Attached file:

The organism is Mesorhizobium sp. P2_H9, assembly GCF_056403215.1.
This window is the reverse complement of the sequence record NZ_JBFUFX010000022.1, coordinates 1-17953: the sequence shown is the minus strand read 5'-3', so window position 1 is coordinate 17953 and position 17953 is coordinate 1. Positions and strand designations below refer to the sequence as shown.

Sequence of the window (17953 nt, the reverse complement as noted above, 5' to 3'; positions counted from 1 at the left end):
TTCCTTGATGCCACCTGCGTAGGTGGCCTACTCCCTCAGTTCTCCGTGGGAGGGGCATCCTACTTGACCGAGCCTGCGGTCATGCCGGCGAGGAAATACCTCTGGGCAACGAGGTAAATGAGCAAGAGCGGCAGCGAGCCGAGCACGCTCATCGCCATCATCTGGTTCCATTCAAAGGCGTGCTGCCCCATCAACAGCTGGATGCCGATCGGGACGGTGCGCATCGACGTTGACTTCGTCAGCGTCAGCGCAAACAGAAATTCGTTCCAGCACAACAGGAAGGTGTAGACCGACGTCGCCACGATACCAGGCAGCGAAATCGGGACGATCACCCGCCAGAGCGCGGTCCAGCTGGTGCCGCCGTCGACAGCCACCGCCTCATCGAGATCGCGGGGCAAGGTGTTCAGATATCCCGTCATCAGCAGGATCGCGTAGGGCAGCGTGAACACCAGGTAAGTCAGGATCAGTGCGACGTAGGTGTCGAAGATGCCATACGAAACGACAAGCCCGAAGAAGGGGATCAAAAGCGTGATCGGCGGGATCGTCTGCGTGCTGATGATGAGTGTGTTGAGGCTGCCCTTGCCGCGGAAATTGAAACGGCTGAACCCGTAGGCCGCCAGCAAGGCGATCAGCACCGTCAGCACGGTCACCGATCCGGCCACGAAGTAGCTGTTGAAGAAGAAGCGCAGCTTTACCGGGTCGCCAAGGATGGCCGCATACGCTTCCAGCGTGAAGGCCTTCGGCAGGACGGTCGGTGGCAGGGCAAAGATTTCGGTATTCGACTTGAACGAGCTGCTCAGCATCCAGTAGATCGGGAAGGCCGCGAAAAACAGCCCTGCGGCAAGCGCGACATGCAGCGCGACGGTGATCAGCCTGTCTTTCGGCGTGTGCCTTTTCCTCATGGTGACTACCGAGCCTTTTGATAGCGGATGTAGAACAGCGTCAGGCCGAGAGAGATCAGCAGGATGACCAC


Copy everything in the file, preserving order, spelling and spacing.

The organism is Mesorhizobium sp. P2_H9, assembly GCF_056403215.1.
This window is the reverse complement of the sequence record NZ_JBFUFX010000022.1, coordinates 1-17953: the sequence shown is the minus strand read 5'-3', so window position 1 is coordinate 17953 and position 17953 is coordinate 1. Positions and strand designations below refer to the sequence as shown.

Sequence of the window (17953 nt, the reverse complement as noted above, 5' to 3'; positions counted from 1 at the left end):
TTCCTTGATGCCACCTGCGTAGGTGGCCTACTCCCTCAGTTCTCCGTGGGAGGGGCATCCTACTTGACCGAGCCTGCGGTCATGCCGGCGAGGAAATACCTCTGGGCAACGAGGTAAATGAGCAAGAGCGGCAGCGAGCCGAGCACGCTCATCGCCATCATCTGGTTCCATTCAAAGGCGTGCTGCCCCATCAACAGCTGGATGCCGATCGGGACGGTGCGCATCGACGTTGACTTCGTCAGCGTCAGCGCAAACAGAAATTCGTTCCAGCACAACAGGAAGGTGTAGACCGACGTCGCCACGATACCAGGCAGCGAAATCGGGACGATCACCCGCCAGAGCGCGGTCCAGCTGGTGCCGCCGTCGACAGCCACCGCCTCATCGAGATCGCGGGGCAAGGTGTTCAGATATCCCGTCATCAGCAGGATCGCGTAGGGCAGCGTGAACACCAGGTAAGTCAGGATCAGTGCGACGTAGGTGTCGAAGATGCCATACGAAACGACAAGCCCGAAGAAGGGGATCAAAAGCGTGATCGGCGGGATCGTCTGCGTGCTGATGATGAGTGTGTTGAGGCTGCCCTTGCCGCGGAAATTGAAACGGCTGAACCCGTAGGCCGCCAGCAAGGCGATCAGCACCGTCAGCACGGTCACCGATCCGGCCACGAAGTAGCTGTTGAAGAAGAAGCGCAGCTTTACCGGGTCGCCAAGGATGGCCGCATACGCTTCCAGCGTGAAGGCCTTCGGCAGGACGGTCGGTGGCAGGGCAAAGATTTCGGTATTCGACTTGAACGAGCTGCTCAGCATCCAGTAGATCGGGAAGGCCGCGAAAAACAGCCCTGCGGCAAGCGCGACATGCAGCGCGACGGTGATCAGCCTGTCTTTCGGCGTGTGCCTTTTCCTCATGGTGACTACCGAGCCTTTTGATAGCGGATGTAGAACAGCGTCAGGCCGAGAGAGATCAGCAGGATGACCAC